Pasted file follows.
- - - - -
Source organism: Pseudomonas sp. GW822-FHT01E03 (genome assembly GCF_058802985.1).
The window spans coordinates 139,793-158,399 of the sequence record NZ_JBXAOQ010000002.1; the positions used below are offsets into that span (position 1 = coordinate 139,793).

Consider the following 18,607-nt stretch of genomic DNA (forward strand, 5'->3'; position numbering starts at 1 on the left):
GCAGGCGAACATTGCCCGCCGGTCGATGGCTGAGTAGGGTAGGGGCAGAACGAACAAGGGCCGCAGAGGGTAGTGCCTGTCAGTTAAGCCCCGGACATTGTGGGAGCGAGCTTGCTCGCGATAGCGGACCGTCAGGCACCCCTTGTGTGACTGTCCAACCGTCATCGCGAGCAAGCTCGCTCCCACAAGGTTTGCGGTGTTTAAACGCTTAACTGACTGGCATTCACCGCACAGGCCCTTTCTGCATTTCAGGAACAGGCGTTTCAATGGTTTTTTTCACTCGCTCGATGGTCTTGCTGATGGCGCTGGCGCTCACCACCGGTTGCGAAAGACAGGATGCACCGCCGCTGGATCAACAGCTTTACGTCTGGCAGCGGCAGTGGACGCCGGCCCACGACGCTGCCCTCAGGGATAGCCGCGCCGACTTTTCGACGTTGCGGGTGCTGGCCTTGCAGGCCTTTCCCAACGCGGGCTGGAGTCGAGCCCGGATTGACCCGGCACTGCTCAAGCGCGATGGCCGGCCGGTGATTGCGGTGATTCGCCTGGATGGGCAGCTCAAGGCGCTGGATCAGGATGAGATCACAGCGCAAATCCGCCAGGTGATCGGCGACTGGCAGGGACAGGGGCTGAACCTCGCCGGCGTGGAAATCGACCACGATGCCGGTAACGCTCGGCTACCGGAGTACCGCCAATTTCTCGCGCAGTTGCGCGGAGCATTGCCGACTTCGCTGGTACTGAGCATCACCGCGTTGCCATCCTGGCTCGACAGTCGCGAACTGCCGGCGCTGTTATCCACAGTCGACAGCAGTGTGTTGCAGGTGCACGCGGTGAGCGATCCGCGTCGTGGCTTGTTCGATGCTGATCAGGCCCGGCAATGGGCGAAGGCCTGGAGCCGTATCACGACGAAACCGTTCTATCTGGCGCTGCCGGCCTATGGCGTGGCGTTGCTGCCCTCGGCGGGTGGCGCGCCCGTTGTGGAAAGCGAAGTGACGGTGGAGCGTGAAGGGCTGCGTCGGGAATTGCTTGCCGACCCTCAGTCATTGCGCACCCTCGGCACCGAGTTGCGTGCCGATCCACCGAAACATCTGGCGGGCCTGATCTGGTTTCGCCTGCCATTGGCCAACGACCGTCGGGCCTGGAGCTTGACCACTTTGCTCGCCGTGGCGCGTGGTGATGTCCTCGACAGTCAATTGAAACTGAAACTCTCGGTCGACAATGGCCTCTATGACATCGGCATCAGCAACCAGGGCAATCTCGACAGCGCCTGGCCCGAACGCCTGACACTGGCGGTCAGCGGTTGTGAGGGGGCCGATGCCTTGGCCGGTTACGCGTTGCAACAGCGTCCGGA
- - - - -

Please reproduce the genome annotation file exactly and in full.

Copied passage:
Source organism: Pseudomonas sp. GW822-FHT01E03 (genome assembly GCF_058802985.1).
The window spans coordinates 139,793-158,399 of the sequence record NZ_JBXAOQ010000002.1; the positions used below are offsets into that span (position 1 = coordinate 139,793).

Consider the following 18,607-nt stretch of genomic DNA (forward strand, 5'->3'; position numbering starts at 1 on the left):
GCAGGCGAACATTGCCCGCCGGTCGATGGCTGAGTAGGGTAGGGGCAGAACGAACAAGGGCCGCAGAGGGTAGTGCCTGTCAGTTAAGCCCCGGACATTGTGGGAGCGAGCTTGCTCGCGATAGCGGACCGTCAGGCACCCCTTGTGTGACTGTCCAACCGTCATCGCGAGCAAGCTCGCTCCCACAAGGTTTGCGGTGTTTAAACGCTTAACTGACTGGCATTCACCGCACAGGCCCTTTCTGCATTTCAGGAACAGGCGTTTCAATGGTTTTTTTCACTCGCTCGATGGTCTTGCTGATGGCGCTGGCGCTCACCACCGGTTGCGAAAGACAGGATGCACCGCCGCTGGATCAACAGCTTTACGTCTGGCAGCGGCAGTGGACGCCGGCCCACGACGCTGCCCTCAGGGATAGCCGCGCCGACTTTTCGACGTTGCGGGTGCTGGCCTTGCAGGCCTTTCCCAACGCGGGCTGGAGTCGAGCCCGGATTGACCCGGCACTGCTCAAGCGCGATGGCCGGCCGGTGATTGCGGTGATTCGCCTGGATGGGCAGCTCAAGGCGCTGGATCAGGATGAGATCACAGCGCAAATCCGCCAGGTGATCGGCGACTGGCAGGGACAGGGGCTGAACCTCGCCGGCGTGGAAATCGACCACGATGCCGGTAACGCTCGGCTACCGGAGTACCGCCAATTTCTCGCGCAGTTGCGCGGAGCATTGCCGACTTCGCTGGTACTGAGCATCACCGCGTTGCCATCCTGGCTCGACAGTCGCGAACTGCCGGCGCTGTTATCCACAGTCGACAGCAGTGTGTTGCAGGTGCACGCGGTGAGCGATCCGCGTCGTGGCTTGTTCGATGCTGATCAGGCCCGGCAATGGGCGAAGGCCTGGAGCCGTATCACGACGAAACCGTTCTATCTGGCGCTGCCGGCCTATGGCGTGGCGTTGCTGCCCTCGGCGGGTGGCGCGCCCGTTGTGGAAAGCGAAGTGACGGTGGAGCGTGAAGGGCTGCGTCGGGAATTGCTTGCCGACCCTCAGTCATTGCGCACCCTCGGCACCGAGTTGCGTGCCGATCCACCGAAACATCTGGCGGGCCTGATCTGGTTTCGCCTGCCATTGGCCAACGACCGTCGGGCCTGGAGCTTGACCACTTTGCTCGCCGTGGCGCGTGGTGATGTCCTCGACAGTCAATTGAAACTGAAACTCTCGGTCGACAATGGCCTCTATGACATCGGCATCAGCAACCAGGGCAATCTCGACAGCGCCTGGCCCGAACGCCTGACACTGGCGGTCAGCGGTTGTGAGGGGGCCGATGCCTTGGCCGGTTACGCGTTGCAACAGCGTCCGGA